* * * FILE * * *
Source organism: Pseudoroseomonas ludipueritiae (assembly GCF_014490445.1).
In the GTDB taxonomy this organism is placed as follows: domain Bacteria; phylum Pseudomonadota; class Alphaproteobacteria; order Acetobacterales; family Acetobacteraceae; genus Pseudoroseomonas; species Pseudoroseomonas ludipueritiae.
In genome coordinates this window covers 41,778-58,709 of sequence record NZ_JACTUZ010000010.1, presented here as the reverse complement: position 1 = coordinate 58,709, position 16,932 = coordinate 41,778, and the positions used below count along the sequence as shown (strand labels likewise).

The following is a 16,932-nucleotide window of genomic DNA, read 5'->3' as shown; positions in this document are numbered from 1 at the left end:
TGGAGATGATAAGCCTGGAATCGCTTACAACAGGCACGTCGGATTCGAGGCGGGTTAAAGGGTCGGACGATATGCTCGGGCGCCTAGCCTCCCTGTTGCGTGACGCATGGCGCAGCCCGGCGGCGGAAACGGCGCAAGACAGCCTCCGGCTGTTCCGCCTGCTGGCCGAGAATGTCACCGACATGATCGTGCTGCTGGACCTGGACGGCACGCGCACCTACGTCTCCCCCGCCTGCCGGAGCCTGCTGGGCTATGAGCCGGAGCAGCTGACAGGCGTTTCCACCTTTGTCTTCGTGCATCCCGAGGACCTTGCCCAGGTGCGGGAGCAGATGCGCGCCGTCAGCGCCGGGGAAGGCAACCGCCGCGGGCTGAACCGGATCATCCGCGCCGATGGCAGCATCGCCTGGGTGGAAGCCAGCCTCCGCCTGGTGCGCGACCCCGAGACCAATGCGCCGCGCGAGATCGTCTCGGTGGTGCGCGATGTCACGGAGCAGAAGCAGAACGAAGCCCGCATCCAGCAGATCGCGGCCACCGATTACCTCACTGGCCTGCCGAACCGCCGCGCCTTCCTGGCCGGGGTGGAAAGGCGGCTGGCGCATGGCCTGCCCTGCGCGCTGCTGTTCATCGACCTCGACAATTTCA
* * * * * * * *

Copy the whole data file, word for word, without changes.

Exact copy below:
Source organism: Pseudoroseomonas ludipueritiae (assembly GCF_014490445.1).
In the GTDB taxonomy this organism is placed as follows: domain Bacteria; phylum Pseudomonadota; class Alphaproteobacteria; order Acetobacterales; family Acetobacteraceae; genus Pseudoroseomonas; species Pseudoroseomonas ludipueritiae.
In genome coordinates this window covers 41,778-58,709 of sequence record NZ_JACTUZ010000010.1, presented here as the reverse complement: position 1 = coordinate 58,709, position 16,932 = coordinate 41,778, and the positions used below count along the sequence as shown (strand labels likewise).

The following is a 16,932-nucleotide window of genomic DNA, read 5'->3' as shown; positions in this document are numbered from 1 at the left end:
TGGAGATGATAAGCCTGGAATCGCTTACAACAGGCACGTCGGATTCGAGGCGGGTTAAAGGGTCGGACGATATGCTCGGGCGCCTAGCCTCCCTGTTGCGTGACGCATGGCGCAGCCCGGCGGCGGAAACGGCGCAAGACAGCCTCCGGCTGTTCCGCCTGCTGGCCGAGAATGTCACCGACATGATCGTGCTGCTGGACCTGGACGGCACGCGCACCTACGTCTCCCCCGCCTGCCGGAGCCTGCTGGGCTATGAGCCGGAGCAGCTGACAGGCGTTTCCACCTTTGTCTTCGTGCATCCCGAGGACCTTGCCCAGGTGCGGGAGCAGATGCGCGCCGTCAGCGCCGGGGAAGGCAACCGCCGCGGGCTGAACCGGATCATCCGCGCCGATGGCAGCATCGCCTGGGTGGAAGCCAGCCTCCGCCTGGTGCGCGACCCCGAGACCAATGCGCCGCGCGAGATCGTCTCGGTGGTGCGCGATGTCACGGAGCAGAAGCAGAACGAAGCCCGCATCCAGCAGATCGCGGCCACCGATTACCTCACTGGCCTGCCGAACCGCCGCGCCTTCCTGGCCGGGGTGGAAAGGCGGCTGGCGCATGGCCTGCCCTGCGCGCTGCTGTTCATCGACCTCGACAATTTCA